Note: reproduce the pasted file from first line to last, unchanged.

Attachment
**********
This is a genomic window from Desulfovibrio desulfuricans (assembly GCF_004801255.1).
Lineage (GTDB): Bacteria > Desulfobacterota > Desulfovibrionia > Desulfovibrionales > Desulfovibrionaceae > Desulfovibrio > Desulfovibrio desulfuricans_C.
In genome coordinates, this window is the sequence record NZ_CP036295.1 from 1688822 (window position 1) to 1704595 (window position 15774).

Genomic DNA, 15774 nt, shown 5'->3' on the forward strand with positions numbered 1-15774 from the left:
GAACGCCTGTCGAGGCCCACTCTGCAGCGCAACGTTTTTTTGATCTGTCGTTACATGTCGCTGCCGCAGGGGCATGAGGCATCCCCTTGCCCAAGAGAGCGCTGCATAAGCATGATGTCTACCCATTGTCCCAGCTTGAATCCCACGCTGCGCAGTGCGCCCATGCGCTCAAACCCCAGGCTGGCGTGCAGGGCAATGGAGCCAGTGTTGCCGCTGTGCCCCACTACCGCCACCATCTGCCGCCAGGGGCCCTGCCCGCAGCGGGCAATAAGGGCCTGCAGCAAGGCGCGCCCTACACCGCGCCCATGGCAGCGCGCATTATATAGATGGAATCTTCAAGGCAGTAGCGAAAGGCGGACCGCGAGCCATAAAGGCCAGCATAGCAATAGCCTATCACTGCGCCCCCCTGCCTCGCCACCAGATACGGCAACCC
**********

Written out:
This is a genomic window from Desulfovibrio desulfuricans (assembly GCF_004801255.1).
Lineage (GTDB): Bacteria > Desulfobacterota > Desulfovibrionia > Desulfovibrionales > Desulfovibrionaceae > Desulfovibrio > Desulfovibrio desulfuricans_C.
In genome coordinates, this window is the sequence record NZ_CP036295.1 from 1688822 (window position 1) to 1704595 (window position 15774).

Genomic DNA, 15774 nt, shown 5'->3' on the forward strand with positions numbered 1-15774 from the left:
GAACGCCTGTCGAGGCCCACTCTGCAGCGCAACGTTTTTTTGATCTGTCGTTACATGTCGCTGCCGCAGGGGCATGAGGCATCCCCTTGCCCAAGAGAGCGCTGCATAAGCATGATGTCTACCCATTGTCCCAGCTTGAATCCCACGCTGCGCAGTGCGCCCATGCGCTCAAACCCCAGGCTGGCGTGCAGGGCAATGGAGCCAGTGTTGCCGCTGTGCCCCACTACCGCCACCATCTGCCGCCAGGGGCCCTGCCCGCAGCGGGCAATAAGGGCCTGCAGCAAGGCGCGCCCTACACCGCGCCCATGGCAGCGCGCATTATATAGATGGAATCTTCAAGGCAGTAGCGAAAGGCGGACCGCGAGCCATAAAGGCCAGCATAGCAATAGCCTATCACTGCGCCCCCCTGCCTCGCCACCAGATACGGCAACCC